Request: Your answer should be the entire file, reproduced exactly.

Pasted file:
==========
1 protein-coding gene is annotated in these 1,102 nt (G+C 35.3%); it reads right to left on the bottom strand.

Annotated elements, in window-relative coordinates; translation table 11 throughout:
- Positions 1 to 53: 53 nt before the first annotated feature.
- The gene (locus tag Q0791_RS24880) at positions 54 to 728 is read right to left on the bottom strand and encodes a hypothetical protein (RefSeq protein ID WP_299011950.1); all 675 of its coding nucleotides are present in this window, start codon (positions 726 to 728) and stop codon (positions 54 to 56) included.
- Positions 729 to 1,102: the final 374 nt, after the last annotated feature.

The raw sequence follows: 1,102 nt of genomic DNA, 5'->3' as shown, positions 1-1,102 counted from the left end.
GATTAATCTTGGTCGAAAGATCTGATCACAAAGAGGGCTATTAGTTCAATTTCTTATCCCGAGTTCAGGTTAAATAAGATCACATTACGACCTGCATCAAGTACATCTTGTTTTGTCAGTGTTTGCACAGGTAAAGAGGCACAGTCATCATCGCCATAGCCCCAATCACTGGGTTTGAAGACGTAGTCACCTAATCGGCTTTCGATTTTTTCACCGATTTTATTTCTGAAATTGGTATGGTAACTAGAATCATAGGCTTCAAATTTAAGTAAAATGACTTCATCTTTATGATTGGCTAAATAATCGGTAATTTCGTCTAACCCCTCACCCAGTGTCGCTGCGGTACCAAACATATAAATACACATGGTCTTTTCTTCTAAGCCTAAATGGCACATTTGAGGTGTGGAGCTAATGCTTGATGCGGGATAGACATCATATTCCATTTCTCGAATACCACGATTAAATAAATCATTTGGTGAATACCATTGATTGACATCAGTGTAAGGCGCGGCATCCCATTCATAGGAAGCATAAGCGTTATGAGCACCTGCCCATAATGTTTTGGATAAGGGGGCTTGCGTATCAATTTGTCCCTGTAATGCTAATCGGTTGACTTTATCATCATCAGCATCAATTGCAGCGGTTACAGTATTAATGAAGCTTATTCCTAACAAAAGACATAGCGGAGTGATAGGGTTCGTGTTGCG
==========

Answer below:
1 protein-coding gene is annotated in these 1,102 nt (G+C 35.3%); it reads right to left on the bottom strand.

Annotated elements, in window-relative coordinates; translation table 11 throughout:
- Positions 1 to 53: 53 nt before the first annotated feature.
- The gene (locus tag Q0791_RS24880) at positions 54 to 728 is read right to left on the bottom strand and encodes a hypothetical protein (RefSeq protein ID WP_299011950.1); all 675 of its coding nucleotides are present in this window, start codon (positions 726 to 728) and stop codon (positions 54 to 56) included.
- Positions 729 to 1,102: the final 374 nt, after the last annotated feature.

The raw sequence follows: 1,102 nt of genomic DNA, 5'->3' as shown, positions 1-1,102 counted from the left end.
GATTAATCTTGGTCGAAAGATCTGATCACAAAGAGGGCTATTAGTTCAATTTCTTATCCCGAGTTCAGGTTAAATAAGATCACATTACGACCTGCATCAAGTACATCTTGTTTTGTCAGTGTTTGCACAGGTAAAGAGGCACAGTCATCATCGCCATAGCCCCAATCACTGGGTTTGAAGACGTAGTCACCTAATCGGCTTTCGATTTTTTCACCGATTTTATTTCTGAAATTGGTATGGTAACTAGAATCATAGGCTTCAAATTTAAGTAAAATGACTTCATCTTTATGATTGGCTAAATAATCGGTAATTTCGTCTAACCCCTCACCCAGTGTCGCTGCGGTACCAAACATATAAATACACATGGTCTTTTCTTCTAAGCCTAAATGGCACATTTGAGGTGTGGAGCTAATGCTTGATGCGGGATAGACATCATATTCCATTTCTCGAATACCACGATTAAATAAATCATTTGGTGAATACCATTGATTGACATCAGTGTAAGGCGCGGCATCCCATTCATAGGAAGCATAAGCGTTATGAGCACCTGCCCATAATGTTTTGGATAAGGGGGCTTGCGTATCAATTTGTCCCTGTAATGCTAATCGGTTGACTTTATCATCATCAGCATCAATTGCAGCGGTTACAGTATTAATGAAGCTTATTCCTAACAAAAGACATAGCGGAGTGATAGGGTTCGTGTTGCG